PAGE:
Parking for buses and cars is available within a secure parking area.
On payment of an entrance fee, visitors may go to the restaurant, plant sales and toilets. From here you can wander around the beautiful Garden and walk the trails on the estate.
A conference venue is available near the restaurant and may be booked for functions or exhibitions of various kinds.
If you have an appointment with a staff member you should visit the Garden offices.
Also found in this section of the Garden is the common sugarbush, the Cape sugarbird, the striped mouse and porcupine.
Protea repens, the common sugarbush or suikerbos, is widely distributed through most of the fynbos. It grows to 4.5 m and the flower colour varies from cream to pink and sometimes cream with pink to reddish tips. The flower heads contain considerable quantities of nectar, which was once collected and boiled down to form a syrup used as a sweetener and as a medicine. The nectar is popular with the Cape Sugarbird. These birds are important pollinators of many protea species.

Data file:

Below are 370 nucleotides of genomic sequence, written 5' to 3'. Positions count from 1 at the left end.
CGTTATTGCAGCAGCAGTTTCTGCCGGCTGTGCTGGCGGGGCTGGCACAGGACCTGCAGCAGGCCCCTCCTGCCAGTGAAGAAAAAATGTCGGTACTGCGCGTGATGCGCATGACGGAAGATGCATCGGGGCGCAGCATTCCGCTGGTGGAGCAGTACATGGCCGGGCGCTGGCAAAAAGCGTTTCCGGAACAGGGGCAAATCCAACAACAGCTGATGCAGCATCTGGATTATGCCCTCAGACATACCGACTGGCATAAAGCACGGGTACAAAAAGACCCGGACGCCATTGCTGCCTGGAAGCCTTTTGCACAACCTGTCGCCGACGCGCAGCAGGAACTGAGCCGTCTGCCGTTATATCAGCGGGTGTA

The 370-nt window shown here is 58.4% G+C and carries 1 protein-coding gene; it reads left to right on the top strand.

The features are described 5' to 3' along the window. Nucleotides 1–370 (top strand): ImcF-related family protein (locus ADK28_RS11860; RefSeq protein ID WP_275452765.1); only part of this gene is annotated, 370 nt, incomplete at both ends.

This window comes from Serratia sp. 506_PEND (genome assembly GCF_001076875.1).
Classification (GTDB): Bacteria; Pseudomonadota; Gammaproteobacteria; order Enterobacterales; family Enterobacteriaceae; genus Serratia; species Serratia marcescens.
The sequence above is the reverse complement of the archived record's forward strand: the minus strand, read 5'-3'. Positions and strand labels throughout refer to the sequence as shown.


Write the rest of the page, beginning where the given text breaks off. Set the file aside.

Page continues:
Some proteas, however, such as Protea pudens, are pollinated by small rodents such as the striped mouse, which can quite often be spotted in the Garden during the day. Although they sometimes feed on nectar and insects, seeds form the main part of their diet.
The porcupine, which is the biggest South African rodent, is a nocturnal visitor to the Garden. There is always evidence of its visits to the Garden as the remains of prized bulbs and arum lilies, which are its favourite food items, are often found scattered in the beds. Occasionally one of its distinctive black and white striped quills may be seen.